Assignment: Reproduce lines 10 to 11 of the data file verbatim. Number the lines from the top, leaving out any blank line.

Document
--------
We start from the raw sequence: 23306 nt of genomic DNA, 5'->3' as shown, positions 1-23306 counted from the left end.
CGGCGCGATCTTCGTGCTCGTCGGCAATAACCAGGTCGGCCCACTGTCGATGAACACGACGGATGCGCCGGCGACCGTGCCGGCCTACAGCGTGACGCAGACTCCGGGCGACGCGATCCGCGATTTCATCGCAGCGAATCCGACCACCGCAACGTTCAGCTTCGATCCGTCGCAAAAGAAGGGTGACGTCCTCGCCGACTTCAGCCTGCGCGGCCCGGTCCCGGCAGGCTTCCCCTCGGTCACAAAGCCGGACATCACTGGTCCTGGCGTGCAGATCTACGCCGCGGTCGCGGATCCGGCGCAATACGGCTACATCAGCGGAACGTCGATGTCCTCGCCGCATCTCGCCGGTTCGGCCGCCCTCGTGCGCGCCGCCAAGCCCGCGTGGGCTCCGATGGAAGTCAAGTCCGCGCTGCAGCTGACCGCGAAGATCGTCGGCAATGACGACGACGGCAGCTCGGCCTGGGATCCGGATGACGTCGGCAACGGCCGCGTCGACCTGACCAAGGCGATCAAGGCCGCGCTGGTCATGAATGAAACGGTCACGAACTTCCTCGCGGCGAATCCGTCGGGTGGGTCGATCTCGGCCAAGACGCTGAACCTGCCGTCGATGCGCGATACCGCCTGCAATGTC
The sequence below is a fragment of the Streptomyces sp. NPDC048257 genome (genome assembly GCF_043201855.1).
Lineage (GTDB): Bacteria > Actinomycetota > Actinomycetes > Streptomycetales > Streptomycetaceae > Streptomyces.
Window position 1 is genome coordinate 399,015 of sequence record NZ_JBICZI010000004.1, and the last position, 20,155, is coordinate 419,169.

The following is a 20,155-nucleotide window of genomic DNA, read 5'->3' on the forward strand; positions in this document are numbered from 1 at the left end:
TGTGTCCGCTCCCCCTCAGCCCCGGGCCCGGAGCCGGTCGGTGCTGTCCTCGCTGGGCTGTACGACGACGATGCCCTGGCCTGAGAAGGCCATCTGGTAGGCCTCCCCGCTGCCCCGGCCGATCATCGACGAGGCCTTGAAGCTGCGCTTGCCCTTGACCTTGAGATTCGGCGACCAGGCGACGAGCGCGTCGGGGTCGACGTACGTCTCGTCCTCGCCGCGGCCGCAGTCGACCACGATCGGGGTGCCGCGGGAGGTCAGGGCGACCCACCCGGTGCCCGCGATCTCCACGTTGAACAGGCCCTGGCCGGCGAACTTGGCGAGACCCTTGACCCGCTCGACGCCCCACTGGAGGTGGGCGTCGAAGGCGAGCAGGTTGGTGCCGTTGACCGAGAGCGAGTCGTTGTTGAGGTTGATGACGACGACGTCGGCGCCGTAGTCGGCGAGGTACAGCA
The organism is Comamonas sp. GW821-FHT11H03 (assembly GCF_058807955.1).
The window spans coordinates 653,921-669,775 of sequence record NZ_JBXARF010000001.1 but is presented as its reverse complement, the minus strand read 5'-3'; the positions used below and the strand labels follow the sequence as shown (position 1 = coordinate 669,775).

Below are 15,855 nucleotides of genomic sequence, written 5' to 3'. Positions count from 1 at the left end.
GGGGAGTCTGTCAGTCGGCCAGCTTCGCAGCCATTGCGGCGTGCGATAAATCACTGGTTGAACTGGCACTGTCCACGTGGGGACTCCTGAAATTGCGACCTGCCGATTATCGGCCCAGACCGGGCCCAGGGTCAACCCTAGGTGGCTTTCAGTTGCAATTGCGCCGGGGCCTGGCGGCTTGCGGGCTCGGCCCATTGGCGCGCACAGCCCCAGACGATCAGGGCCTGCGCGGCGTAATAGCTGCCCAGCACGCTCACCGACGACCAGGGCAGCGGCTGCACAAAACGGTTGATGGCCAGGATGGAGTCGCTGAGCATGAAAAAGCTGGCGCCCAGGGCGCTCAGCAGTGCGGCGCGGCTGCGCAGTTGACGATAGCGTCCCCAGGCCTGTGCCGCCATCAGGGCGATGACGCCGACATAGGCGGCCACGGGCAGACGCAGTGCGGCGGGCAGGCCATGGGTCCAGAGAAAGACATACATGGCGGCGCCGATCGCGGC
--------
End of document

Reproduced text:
Below are 15,855 nucleotides of genomic sequence, written 5' to 3'. Positions count from 1 at the left end.
GGGGAGTCTGTCAGTCGGCCAGCTTCGCAGCCATTGCGGCGTGCGATAAATCACTGGTTGAACTGGCACTGTCCACGTGGGGACTCCTGAAATTGCGACCTGCCGATTATCGGCCCAGACCGGGCCCAGGGTCAACCCTAGGTGGCTTTCAGTTGCAATTGCGCCGGGGCCTGGCGGCTTGCGGGCTCGGCCCATTGGCGCGCACAGCCCCAGACGATCAGGGCCTGCGCGGCGTAATAGCTGCCCAGCACGCTCACCGACGACCAGGGCAGCGGCTGCACAAAACGGTTGATGGCCAGGATGGAGTCGCTGAGCATGAAAAAGCTGGCGCCCAGGGCGCTCAGCAGTGCGGCGCGGCTGCGCAGTTGACGATAGCGTCCCCAGGCCTGTGCCGCCATCAGGGCGATGACGCCGACATAGGCGGCCACGGGCAGACGCAGTGCGGCGGGCAGGCCATGGGTCCAGAGAAAGACATACATGGCGGCGCCGATCGCGGC